Reprinted with permission from The Life Line, SPH Staff Newsletter

By Jean Morrison, President and CEO of St. Paul’s Hospital, Saskatoon Health Region

This spring, I received an email from Dr. Morris Markentin, informing me that one of the residents who had stayed at Sanctum Care Home had passed away. Dr. Markentin said the resident was a very special person who influenced Sanctum more than they helped her, and had taught him something that he had thought he already knew.

Dr. Markentin shared the following:

“Our vision is for a community in which individuals requiring this assistance are able to attain their optimum level of health from their perspective, minimizing their vulnerability and maximizing their control and dignity. Sanctum recognizes the need to provide care with humility and without prejudice.”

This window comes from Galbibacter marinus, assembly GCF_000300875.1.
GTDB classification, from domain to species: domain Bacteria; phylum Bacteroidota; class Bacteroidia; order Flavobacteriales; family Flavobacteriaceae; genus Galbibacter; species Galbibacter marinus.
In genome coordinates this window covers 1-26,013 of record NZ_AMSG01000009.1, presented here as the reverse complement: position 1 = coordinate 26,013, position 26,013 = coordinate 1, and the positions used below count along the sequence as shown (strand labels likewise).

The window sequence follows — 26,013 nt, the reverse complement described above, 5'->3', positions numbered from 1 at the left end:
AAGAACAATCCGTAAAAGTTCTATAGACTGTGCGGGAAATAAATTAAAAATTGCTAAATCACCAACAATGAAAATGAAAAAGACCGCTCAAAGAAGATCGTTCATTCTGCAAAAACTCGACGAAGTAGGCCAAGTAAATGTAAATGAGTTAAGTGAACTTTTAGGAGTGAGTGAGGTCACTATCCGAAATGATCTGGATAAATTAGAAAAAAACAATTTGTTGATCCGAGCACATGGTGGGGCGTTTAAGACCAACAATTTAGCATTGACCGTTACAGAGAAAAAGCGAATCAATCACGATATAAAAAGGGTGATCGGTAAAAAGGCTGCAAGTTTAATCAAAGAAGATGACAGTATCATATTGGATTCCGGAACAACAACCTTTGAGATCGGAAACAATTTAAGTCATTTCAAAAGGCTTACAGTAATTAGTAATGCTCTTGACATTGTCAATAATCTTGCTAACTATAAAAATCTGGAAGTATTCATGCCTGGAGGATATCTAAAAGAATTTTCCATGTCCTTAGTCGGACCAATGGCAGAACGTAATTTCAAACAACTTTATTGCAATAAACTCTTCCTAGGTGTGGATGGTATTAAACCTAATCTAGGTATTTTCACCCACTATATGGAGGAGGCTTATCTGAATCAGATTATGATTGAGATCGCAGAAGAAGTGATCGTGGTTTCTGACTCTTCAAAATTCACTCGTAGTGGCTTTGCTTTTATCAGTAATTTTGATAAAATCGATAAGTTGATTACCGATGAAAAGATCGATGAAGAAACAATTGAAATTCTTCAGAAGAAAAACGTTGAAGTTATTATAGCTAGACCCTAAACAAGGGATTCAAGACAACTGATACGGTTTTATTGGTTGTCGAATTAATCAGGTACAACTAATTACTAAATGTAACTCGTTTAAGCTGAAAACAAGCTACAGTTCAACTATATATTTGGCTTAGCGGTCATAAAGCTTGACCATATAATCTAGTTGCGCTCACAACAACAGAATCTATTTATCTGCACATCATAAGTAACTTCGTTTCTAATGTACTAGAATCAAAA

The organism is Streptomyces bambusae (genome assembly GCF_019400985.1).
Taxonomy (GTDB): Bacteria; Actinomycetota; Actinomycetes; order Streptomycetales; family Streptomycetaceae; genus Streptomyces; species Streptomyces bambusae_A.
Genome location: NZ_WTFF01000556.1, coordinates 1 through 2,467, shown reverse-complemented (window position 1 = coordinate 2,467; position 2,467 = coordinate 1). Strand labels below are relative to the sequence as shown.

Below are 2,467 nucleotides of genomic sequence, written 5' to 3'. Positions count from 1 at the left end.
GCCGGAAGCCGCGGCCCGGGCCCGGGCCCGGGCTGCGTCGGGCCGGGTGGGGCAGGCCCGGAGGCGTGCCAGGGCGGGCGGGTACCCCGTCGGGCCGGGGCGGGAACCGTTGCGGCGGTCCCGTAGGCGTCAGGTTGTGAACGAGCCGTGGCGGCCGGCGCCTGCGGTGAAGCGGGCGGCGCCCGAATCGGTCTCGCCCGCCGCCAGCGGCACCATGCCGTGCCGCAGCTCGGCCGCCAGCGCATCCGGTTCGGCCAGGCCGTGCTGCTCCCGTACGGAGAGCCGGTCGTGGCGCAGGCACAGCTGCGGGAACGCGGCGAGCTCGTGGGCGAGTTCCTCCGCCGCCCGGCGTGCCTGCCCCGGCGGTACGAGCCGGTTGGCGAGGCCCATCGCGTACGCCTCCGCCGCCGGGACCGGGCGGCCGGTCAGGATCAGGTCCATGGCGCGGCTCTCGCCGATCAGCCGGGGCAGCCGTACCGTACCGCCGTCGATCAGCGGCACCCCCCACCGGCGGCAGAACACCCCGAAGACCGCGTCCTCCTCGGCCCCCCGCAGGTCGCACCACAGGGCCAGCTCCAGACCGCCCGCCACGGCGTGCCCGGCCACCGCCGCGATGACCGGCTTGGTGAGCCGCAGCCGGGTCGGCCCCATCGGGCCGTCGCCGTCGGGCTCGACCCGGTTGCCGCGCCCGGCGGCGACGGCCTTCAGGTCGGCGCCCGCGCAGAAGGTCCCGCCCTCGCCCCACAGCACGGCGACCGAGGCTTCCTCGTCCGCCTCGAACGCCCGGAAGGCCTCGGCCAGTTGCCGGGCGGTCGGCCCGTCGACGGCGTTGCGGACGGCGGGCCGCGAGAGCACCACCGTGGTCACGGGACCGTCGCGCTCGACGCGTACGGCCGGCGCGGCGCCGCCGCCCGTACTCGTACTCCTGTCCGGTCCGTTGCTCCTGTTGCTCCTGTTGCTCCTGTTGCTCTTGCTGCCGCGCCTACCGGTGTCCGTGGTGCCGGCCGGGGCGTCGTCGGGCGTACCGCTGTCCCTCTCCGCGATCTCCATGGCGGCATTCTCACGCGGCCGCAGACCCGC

“It took several visits with her for me to learn that my way, my treatments, that my vision for her health, were mine and not hers – she certainly must have thought I was a slow learner as it took me a long time to get that she did not want treatment for her HIV, but to live her last days in her way. I am humbled to have been taught by her. She also taught us the resiliency of the human spirit, but also the fragility of the human condition.”

When I read Dr. Markentin’s words, all I could think was “Wow, what a lesson.” How often does each of us assume we are putting the best interests of a patient and their family first, and not really hear the message they are trying to give us? This lesson truly gets to the heart of patient and family centered care. The patient and family know what is best for them, we just have to take the time to hear and accept the message.

Dr. Markentin’s words had a profound effect on me and I share them with his permission.

Jean Morrison, President and CEO of St. Paul's Hospital in Saskatoon.

Jean Morrison, President and CEO of St. Paul’s Hospital in Saskatoon.